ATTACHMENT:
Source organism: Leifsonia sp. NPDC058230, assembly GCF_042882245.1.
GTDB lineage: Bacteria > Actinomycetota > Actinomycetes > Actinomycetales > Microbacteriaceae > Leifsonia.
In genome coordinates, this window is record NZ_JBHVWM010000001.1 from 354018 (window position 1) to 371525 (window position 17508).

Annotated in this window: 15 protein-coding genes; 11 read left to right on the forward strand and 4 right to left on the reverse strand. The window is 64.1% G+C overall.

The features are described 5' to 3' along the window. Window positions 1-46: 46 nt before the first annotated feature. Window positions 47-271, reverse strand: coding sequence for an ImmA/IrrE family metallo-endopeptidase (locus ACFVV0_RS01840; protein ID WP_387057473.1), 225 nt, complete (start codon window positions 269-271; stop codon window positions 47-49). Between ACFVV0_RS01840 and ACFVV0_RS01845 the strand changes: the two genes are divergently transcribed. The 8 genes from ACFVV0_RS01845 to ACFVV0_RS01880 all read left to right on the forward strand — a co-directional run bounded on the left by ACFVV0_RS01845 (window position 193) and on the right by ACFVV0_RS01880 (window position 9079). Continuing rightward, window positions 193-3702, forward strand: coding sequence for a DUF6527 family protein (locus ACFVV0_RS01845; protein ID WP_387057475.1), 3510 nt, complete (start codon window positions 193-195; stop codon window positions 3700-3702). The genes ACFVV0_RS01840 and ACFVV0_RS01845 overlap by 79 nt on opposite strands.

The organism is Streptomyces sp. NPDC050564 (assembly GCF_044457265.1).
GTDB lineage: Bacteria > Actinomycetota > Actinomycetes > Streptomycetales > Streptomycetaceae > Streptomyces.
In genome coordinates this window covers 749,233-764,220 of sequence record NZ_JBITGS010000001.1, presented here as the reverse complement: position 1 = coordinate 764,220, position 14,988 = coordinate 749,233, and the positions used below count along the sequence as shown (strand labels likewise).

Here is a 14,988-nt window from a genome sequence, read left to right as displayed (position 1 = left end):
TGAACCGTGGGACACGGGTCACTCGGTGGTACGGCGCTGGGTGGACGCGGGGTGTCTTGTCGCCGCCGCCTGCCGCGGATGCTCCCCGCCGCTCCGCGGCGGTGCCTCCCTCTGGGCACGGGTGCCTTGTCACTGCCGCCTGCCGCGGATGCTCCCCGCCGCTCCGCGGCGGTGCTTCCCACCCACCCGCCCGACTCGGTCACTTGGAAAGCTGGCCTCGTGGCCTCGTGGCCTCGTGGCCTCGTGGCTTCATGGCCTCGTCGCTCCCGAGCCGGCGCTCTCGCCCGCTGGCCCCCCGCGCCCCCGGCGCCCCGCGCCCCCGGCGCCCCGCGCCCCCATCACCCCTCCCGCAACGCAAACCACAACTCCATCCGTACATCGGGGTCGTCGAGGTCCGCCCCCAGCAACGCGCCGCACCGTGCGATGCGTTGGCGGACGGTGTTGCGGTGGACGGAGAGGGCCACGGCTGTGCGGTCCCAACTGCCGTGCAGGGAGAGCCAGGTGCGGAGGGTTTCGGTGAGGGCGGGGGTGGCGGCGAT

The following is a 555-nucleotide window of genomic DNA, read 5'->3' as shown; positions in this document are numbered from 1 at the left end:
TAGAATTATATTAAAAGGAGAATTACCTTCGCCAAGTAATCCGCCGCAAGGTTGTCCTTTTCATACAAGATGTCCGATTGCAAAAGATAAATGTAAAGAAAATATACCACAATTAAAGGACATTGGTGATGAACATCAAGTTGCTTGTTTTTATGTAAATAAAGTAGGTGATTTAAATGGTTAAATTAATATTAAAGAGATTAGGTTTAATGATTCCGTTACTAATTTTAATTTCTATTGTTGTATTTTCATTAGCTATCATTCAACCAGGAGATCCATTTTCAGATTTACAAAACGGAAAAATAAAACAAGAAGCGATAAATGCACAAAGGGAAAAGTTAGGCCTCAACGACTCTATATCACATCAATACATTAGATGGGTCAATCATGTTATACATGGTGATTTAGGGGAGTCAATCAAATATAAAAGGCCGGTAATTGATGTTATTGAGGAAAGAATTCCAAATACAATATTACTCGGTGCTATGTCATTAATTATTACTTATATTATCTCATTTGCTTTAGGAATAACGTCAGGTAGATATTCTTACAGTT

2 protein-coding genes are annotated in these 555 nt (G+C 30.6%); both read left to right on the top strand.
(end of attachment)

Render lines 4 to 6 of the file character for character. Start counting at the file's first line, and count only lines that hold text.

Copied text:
Annotated in this window: 15 protein-coding genes; 11 read left to right on the forward strand and 4 right to left on the reverse strand. The window is 64.1% G+C overall.

The features are described 5' to 3' along the window. Window positions 1-46: 46 nt before the first annotated feature. Window positions 47-271, reverse strand: coding sequence for an ImmA/IrrE family metallo-endopeptidase (locus ACFVV0_RS01840; protein ID WP_387057473.1), 225 nt, complete (start codon window positions 269-271; stop codon window positions 47-49). Between ACFVV0_RS01840 and ACFVV0_RS01845 the strand changes: the two genes are divergently transcribed. The 8 genes from ACFVV0_RS01845 to ACFVV0_RS01880 all read left to right on the forward strand — a co-directional run bounded on the left by ACFVV0_RS01845 (window position 193) and on the right by ACFVV0_RS01880 (window position 9079). Continuing rightward, window positions 193-3702, forward strand: coding sequence for a DUF6527 family protein (locus ACFVV0_RS01845; protein ID WP_387057475.1), 3510 nt, complete (start codon window positions 193-195; stop codon window positions 3700-3702). The genes ACFVV0_RS01840 and ACFVV0_RS01845 overlap by 79 nt on opposite strands.

The organism is Streptomyces sp. NPDC050564 (assembly GCF_044457265.1).